Paths to Literacy

for students who are blind or visually impaired

Deafblind Communicator: Using a Braillenote Touch Plus to Connect with Others

Using a braille notetaker with a refreshable braille displayMy son Liam is 11 years old and in sixth grade.  He got a Braillenote Touch Plus last year at school and has been learning to use it.  He loves his "computer".  So far he uses the device as a calculator, for writing and saving documents, to email, to read books and text books, and as a deafblind communicator.  I was especially excited about the deafblind communicator piece! 

Liam writes and reads braille, and his first language is American Sign Language (ASL).  Not everyone he meets knows braille or knows ASL.  This device allows Liam to communicate with people that do not know braille or ASL, but can type on a keyboard!  Very cool!  

The way it works

You need:

  • A display to attach to the Braillenote Touch Plus
  • A keyboard to attach to the Braillenote Touch Plus
  • Braillenote Touch Plus (You may be able to use other devices; this is just what we happen to have.)

Plug the display and keyboard into the Braillenote Touch Plus. Through using KEYWORD, which is a program similar to Word Processor, Liam will type a sentence in braille on his "computer" and it will show up in print on the display for the other person to read. The other person will then write a sentence in print on the keyboard and it will show up in print words on the screen, but also in braille on Liam’s refreshable braille display for him to read.  What an accessible way for both people to carry on a conversation through writing/typing!  

As both his mom and his TVI, the following video shows us practicing using his Braillenote Touch Plus as a deafblind communicator.  His objective is to be to plug in all of the pieces himself, open KEYWORD and be ready to take a few turns writing sentences back and forth in a simple conversation.  We had previously worked on basic word processing skills before learning to use the device as a communication tool.  We are now practicing having him using this device with other people at school and at home!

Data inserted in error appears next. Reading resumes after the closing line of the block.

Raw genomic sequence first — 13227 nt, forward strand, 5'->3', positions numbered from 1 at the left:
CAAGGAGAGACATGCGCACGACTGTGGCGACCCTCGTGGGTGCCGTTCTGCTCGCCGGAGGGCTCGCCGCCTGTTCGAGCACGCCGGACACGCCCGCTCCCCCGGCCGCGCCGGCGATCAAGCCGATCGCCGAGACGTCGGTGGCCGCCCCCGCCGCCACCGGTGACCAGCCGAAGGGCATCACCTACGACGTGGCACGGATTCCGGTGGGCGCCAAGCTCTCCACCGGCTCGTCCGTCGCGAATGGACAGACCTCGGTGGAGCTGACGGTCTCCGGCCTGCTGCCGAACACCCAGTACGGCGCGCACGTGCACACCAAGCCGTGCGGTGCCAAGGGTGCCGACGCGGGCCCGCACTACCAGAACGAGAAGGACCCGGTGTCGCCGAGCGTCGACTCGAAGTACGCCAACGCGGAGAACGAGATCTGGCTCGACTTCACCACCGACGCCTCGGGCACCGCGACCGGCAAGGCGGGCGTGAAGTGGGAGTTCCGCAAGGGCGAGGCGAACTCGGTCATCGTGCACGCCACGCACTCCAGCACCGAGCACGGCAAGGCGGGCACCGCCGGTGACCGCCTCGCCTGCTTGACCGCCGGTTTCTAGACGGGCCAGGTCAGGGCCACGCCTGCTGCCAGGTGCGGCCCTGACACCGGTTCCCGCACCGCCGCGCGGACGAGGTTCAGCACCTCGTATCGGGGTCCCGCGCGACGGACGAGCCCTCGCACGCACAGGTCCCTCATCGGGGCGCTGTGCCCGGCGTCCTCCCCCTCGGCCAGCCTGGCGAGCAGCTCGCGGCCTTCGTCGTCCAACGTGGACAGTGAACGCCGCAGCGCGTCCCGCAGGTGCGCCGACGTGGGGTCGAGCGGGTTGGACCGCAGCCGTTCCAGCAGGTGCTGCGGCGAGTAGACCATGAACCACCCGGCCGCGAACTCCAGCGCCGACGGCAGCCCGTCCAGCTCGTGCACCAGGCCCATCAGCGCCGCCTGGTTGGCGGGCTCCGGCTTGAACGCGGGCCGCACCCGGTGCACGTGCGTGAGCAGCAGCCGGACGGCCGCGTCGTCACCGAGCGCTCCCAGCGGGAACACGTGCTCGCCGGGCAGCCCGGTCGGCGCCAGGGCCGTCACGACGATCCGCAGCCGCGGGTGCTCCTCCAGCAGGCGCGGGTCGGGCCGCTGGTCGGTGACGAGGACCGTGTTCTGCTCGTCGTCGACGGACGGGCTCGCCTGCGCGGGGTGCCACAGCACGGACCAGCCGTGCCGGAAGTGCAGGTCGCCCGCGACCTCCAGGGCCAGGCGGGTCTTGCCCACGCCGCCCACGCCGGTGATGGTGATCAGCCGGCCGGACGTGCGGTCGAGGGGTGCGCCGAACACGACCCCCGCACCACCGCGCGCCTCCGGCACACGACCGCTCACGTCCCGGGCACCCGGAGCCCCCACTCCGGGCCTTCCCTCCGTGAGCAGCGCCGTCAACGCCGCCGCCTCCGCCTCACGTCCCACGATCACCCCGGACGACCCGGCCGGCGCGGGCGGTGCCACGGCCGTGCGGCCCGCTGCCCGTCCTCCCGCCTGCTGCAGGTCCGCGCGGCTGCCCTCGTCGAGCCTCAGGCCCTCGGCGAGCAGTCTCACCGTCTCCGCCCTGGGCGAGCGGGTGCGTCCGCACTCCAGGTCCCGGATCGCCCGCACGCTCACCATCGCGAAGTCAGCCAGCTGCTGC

Transcript:

Sandy: Ready to start?  Okay.

Liam: Snack?

S: Yes, Snack after.  Open word processor.  He is going to find the word processor. Open it up so that we can have a conversation with each other.  He is going to "create". Is it my turn or your turn?

L: Your turn

S: OK..  

L: Box did not pop up on the screen.

S: It’s ok.  It’s fine.  You ready?  “Hi Liam.  How are you today?”

L: You have a mask on.

S: Yes, I have a mask on.  It’s ready.  …So he is reading it.  

L: Good

S: And he is going to write his answer. Good.  He is good. And on here it is showing what he is typing as well.  How is your day?  

Now I can write on my keyboard.  My day is great, it is sunny outside.  Ok it’s ready! 

You need to focus.  Read.

Now he is reading my message. And he made sure the cursor was here.

Ok it is your turn to write!  Now he is going to write again, taking turns back and forth.  This is the last one ready? 

L: Can we read a book after?

S: Yes, we can read after.

So he is asking his question, “What did you eat for lunch?”

Nice!  Ready. I am going to reply to him.  “I ate ham and apples”.  

L: (laughs)

S:  What did I eat?

L: You ate ham and apples for lunch.  

S: Good work! Finished. 

Collage of deafblind communicator

Posted on December 21, 2020
Updated on: December 21, 2020